• Kansas National Guard Sgt. Frankie Schubert clears a tree in front of the courthouse of Greensburg, Kan., on May 8.  Sgt. Schubert, of the 242nd Engineering Company, has joined nearly 400 National Guard members who are assisting in the cleanup after a massive tornado decimated the town on May 4.

    Guard Responding to Domestic Crises Nationwide

    Kansas National Guard Sgt. Frankie Schubert clears a tree in front of the courthouse of Greensburg, Kan., on May 8. Sgt. Schubert, of the 242nd Engineering Company, has joined nearly 400 National Guard members who are assisting in the cleanup after a...

  • A UH-60 Black Hawk helicopter from the Florida National Guard fills its 700-gallon bucket from a pond to dump on wildfires burning in Flagler and Volusia counties in Florida.

    Guard Responding to Domestic Crises Nationwide

    A UH-60 Black Hawk helicopter from the Florida National Guard fills its 700-gallon bucket from a pond to dump on wildfires burning in Flagler and Volusia counties in Florida.

  • In addition to participating in domestic crises nationwide, thousands of National Guard Soldiers also are participating in emergency preparedness exercises. Here, Soldiers from the National Guard, active and Reserve units, along with government agencies and emergency responders, participate last week in Exercise Ardent Sentry-Northern Edge, in the command center at the Cranston Street Armory, Providence, R.I. Personnel are evaluating their response to "Hurricane Yvette," a fictional Catogory-3 hurricane that hit the coast of Rhode Island May 3.

    Guard Responding to Domestic Crises Nationwide

    In addition to participating in domestic crises nationwide, thousands of National Guard Soldiers also are participating in emergency preparedness exercises. Here, Soldiers from the National Guard, active and Reserve units, along with government...

WASHINGTON (Army News Service, May 10, 2007) - While President Bush toured the site of a deadly tornado in Kansas yesterday, the National Guard continued to demonstrate its readiness in response to natural disasters from coast to coast.

In Missouri, more than 100 National Guards members have assisted in flood-response efforts. About 40 Soldiers worked overnight to protect a water plant in the town of Craig from rising waters. An additional 60 Soldiers are mustering in the towns of Lexington and Richmond to form a quick-reaction force to respond to any communities in need. These mobilizations are a result of an executive order signed by Missouri Gov. Matt Blunt on May 7 in preparation for the storms.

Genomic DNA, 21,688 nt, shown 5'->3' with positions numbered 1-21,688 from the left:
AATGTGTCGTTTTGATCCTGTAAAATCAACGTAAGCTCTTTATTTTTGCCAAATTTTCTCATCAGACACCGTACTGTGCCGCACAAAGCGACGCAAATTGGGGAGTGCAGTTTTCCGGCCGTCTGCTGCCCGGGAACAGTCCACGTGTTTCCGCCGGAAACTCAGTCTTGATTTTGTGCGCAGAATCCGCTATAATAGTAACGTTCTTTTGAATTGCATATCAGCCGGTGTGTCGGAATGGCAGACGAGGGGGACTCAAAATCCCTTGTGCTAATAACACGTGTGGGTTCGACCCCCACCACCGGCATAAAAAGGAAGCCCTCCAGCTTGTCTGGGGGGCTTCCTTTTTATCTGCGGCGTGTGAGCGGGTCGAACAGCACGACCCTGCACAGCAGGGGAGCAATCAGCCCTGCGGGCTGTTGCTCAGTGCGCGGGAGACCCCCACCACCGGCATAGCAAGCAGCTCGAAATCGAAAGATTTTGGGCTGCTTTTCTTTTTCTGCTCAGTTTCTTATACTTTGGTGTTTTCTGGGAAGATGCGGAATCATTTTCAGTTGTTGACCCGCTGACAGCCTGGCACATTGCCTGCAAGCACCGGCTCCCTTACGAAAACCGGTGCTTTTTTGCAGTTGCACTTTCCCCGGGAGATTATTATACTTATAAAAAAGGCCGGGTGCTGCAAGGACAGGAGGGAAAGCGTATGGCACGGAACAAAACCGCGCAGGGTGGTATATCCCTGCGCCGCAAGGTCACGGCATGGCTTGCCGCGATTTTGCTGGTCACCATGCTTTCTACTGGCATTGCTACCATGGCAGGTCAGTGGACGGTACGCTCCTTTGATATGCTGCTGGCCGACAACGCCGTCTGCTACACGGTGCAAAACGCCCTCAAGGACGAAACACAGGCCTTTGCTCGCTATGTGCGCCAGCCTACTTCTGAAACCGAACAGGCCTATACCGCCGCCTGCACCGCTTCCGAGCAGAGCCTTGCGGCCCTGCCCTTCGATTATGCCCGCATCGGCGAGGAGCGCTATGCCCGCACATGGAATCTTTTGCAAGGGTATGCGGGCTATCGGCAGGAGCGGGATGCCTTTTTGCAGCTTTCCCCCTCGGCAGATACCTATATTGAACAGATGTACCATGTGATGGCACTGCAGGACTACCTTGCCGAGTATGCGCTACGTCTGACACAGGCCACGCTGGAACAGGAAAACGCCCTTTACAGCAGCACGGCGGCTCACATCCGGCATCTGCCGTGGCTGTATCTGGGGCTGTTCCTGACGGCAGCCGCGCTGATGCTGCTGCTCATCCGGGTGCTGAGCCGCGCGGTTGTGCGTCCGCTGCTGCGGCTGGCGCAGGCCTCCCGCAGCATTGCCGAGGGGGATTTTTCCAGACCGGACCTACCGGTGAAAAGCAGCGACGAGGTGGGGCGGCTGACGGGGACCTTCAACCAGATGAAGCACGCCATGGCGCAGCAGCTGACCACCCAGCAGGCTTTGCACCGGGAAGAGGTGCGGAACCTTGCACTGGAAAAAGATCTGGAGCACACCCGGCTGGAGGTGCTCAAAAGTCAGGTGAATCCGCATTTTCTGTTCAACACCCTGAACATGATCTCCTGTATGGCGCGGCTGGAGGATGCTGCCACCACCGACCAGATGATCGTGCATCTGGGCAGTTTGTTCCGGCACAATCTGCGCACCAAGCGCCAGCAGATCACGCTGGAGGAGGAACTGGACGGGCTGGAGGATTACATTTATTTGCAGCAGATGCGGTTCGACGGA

"As always, these Soldiers are anxious to help their neighbors through this crisis," said Maj. Gen. King Sidwell, adjutant general of the Missouri National Guard.

In South Dakota, 47 Soldiers are on state active duty in support of local emergency management agencies in ongoing flood-relief efforts in eastern parts of the state.

"The community knows the Guard is there to help," said Maj. Bruce Carter, commander for Task Force 2-147, with headquarters in Watertown, S.D.

South Dakota Guardsmen hauled non-military generators and water pumps to relieve pressure on local water-treatment plants in the towns of Groton and Warner, placed about 700 sandbags to save a resident's home in Redfield, and built a 1,000-foot-long wall to protect lift-stations, which pump waste water to treatment plants, and electrical substations in Aberdeen.

At the peak, Maj. Carter said, 75 Soldiers from 2nd Battalion, 147th Field Artillery; the 665th Maintenance Company; and the 740th Transportation Company were involved in the relief effort.

"Guardsmen have left their own homes that were being flooded to help others," said Master Sgt. Todd Rose, noncommissioned officer in charge of Task Force 2-147. "This shows the quality of the South Dakota National Guard. They put the needs of the community before their own."

In Florida, 50 National Guardsmen used two UH-60 Black Hawk helicopters to fight a fire that has ravaged thousands of acres in three central Florida counties. One of the aircraft, dubbed a "Fire Hawk," features a 1,000-gallon tank attached to the belly of the aircraft, which can drop water over a specific target or spread water throughout a larger area. The other Black Hawk assigned to the mission is equipped with a large bucket that can drop more than 600 gallons of water to douse flames.

The two flight crews from Company C, 1st Battalion, 244th Aviation, of Brooksville, Fla., are based at Flagler County Airport, in Palm Coast, the site of the largest fire. As of yesterday, the crews had flown 126 sorties and dropped about 101,240 gallons of water.

"With these helicopters, we can put more water on the fire," said Chief Warrant Officer 4 Chris Tenaro, a pilot with the 244th.

The helicopters not only help with fire control, but also provide a quick means of assisting in an emergency, officials said. With such an extensive fire, helicopters can often reach a problem area or assist firefighters on the ground faster than any other mode of transportation.

In California, the National Guard has not been requested to help fight a rapidly moving wildfire in the Griffith Park area near the Los Angeles Zoo. However, the state's Joint Force Headquarters continues to monitor the situation.

(Compiled from state National Guard news releases. Air Force Lt. Col. Ellen Krenke contributed to this article.)

Page last updated Thu May 10th, 2007 at 08:23